Home' Navy News : May 26th 2011 Contents NAVY NEWS
May 26, 2011
west Pacific deployment
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The port visit ended with some
friendly games of soccer and vol-
leyball with the local French Navy
contingent, which displayed a lot more
proficiency in the sports than they had
Then, it was time to return to work
and the sun-kissed crew, joined by two
members of the Tongan Navy, set sail
for Nuku'alofa, Tonga.
Tanks roll into Tonga
The crew experienced very rough
weather during the voyage from New
Caledonia to Tonga and were particu-
larly pleased to see dry land as the
Port of Nuku'alofa drew near.
However, the two embarked
Tongan naval officers were impressed
with Childers' manoeuvrability and
stability in the rough conditions.
Soon after arriving the weather
improved and Tonga and its many
islands provided great opportunities
for the crew to explore. The nearby
island of Pangiamotu, known as "Big
Mama's Island" was a favourite for
snorkelling and swimming.
Australian High Commissioner to
Tonga Thomas Roth invited the whole
crew to an informal reception at his
residence. The evening gave Ardent
Six an opportunity to mingle with
local politicians, Australian Federal
Police and consular officials under-
neath the Australian flag and a setting
After a few days of relaxation it
was time to give something back to
the local community and the crew
got to work installing a water tank at
Nuku'alofa's main primary school and
restoring a nearby playground.
The school's 480 students had been
drinking from a contaminated, old
water tank and school principal Sia
Taumalolo said the new tank was a
"This is the day we had been pray-
ing for," she said.
"It's one of the best days of our
lives. It gets very hot and the kids get
very thirsty, and now they can quench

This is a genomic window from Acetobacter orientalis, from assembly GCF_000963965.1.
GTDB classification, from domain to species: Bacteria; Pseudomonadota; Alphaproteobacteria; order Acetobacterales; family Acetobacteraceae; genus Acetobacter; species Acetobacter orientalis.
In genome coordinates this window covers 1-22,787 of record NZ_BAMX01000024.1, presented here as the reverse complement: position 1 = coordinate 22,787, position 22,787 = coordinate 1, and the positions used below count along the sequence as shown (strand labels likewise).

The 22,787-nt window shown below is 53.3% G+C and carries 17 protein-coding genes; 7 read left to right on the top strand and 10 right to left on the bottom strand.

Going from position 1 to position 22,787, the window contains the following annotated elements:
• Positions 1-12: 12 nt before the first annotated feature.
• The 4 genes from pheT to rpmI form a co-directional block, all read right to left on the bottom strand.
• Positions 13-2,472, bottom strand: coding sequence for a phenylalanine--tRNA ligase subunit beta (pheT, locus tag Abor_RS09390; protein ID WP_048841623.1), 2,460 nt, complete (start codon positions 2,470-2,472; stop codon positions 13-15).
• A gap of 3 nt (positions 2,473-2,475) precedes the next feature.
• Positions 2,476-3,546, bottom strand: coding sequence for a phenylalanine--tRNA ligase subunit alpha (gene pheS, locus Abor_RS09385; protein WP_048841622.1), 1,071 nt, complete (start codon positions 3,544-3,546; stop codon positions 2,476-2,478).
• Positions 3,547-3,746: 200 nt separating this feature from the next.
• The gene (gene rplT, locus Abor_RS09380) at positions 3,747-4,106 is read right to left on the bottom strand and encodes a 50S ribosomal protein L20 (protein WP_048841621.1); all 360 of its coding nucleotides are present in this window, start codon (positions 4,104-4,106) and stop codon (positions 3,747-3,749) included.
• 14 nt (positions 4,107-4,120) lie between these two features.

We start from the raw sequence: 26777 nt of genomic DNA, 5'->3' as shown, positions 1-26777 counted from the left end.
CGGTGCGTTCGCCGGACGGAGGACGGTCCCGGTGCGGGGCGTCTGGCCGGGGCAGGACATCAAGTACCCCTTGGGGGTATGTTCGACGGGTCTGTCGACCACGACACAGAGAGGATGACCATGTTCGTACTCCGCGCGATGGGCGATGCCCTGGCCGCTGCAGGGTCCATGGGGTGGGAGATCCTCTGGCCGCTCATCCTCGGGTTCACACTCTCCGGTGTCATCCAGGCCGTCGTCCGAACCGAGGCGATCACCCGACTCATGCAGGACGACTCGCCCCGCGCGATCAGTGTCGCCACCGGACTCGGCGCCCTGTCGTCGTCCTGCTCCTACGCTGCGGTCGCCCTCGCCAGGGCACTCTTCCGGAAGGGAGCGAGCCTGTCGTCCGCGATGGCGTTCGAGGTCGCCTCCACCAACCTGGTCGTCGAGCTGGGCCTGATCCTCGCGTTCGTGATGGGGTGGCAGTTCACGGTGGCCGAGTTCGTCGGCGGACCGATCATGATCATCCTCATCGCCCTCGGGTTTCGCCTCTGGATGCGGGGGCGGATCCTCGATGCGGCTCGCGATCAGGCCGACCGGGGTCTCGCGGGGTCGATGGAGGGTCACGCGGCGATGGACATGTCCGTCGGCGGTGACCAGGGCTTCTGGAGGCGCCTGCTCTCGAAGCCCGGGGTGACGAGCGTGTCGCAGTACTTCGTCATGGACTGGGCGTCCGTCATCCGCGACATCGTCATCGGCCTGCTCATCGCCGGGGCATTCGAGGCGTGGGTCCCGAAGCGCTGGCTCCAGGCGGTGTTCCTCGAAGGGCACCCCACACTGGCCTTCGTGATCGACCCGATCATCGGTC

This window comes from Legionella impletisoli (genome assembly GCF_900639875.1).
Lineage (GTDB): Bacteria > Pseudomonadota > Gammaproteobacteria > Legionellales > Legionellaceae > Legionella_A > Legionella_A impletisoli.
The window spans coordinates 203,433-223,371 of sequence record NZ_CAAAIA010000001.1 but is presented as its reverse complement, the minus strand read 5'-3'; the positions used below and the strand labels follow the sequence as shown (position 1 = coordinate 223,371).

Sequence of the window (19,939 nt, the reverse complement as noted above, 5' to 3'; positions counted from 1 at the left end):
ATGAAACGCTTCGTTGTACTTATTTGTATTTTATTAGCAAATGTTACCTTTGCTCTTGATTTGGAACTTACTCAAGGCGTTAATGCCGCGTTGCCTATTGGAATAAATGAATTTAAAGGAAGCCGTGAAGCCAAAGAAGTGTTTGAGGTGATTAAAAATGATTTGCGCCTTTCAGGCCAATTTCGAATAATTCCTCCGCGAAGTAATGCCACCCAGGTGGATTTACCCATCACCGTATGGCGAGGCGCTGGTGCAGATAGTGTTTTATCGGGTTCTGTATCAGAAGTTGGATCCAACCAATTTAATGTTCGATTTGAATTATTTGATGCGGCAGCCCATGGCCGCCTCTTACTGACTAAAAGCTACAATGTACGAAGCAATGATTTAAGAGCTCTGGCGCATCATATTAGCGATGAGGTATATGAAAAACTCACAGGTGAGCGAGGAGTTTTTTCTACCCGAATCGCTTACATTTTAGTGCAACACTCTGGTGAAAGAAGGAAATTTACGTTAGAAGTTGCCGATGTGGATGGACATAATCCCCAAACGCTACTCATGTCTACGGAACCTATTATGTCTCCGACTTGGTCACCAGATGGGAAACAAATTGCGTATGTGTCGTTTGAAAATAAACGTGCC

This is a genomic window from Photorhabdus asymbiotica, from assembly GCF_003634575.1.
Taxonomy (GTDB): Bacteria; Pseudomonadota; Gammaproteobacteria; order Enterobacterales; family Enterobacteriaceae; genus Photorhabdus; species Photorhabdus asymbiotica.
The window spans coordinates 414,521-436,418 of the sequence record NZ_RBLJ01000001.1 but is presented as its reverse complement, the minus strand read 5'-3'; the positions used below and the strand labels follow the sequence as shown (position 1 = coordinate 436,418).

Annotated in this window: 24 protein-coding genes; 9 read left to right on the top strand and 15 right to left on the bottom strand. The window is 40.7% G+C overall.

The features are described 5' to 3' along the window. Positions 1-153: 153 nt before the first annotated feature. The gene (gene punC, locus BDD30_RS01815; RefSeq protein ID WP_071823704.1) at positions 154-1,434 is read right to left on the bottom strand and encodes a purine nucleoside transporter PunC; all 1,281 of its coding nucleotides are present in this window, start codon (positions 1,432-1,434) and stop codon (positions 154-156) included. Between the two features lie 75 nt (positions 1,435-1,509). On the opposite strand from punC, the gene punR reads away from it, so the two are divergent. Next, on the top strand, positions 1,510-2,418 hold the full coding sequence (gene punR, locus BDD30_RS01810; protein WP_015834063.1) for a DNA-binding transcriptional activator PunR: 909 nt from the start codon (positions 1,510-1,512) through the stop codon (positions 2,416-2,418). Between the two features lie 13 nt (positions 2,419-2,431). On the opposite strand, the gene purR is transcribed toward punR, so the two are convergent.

their thirst with clean drinking water."
Once the installation was complete
the children thanked Ardent Six by
putting on a concert displaying tradi-
tional Tongan singing and dancing.
The country's Deputy Education
Minister, Ponepate Taunisila, formally
thanked the crew for their work.
"Clean drinking water is a basic
necessity for a healthy life. We are so
thankful for what you have given to
the children of this school," he said.
When the formalities were over it
was time for lunch. The menu con-
sisted of traditionally cooked pig-on-
a-spit, fish and cream wrapped in Taro
leaves, coal-fired sweet potato and
coconut milk fresh from the shell.
With full bellies the crew then
joined the school kids in a game of
And with that the Tongan port visit
was over and it was time for Childers
to make way for Port Vila, Vanuatu.
Vanuatu, knot soon
Two officers from Vanuatu's Police
Maritime Wing joined Ardent Six for
the last inter-island leg of the south-
west Pacific deployment.
Constable Simeon Timothy, an
electronics technician, and Constable
Roan Wilson, a communicator, dou-
bled up for watches on the marine link
console and the bridge and learned
how Armidale-class patrol boats oper-
ate.Vanuatu, the final port visit of the
deployment, was highly anticipated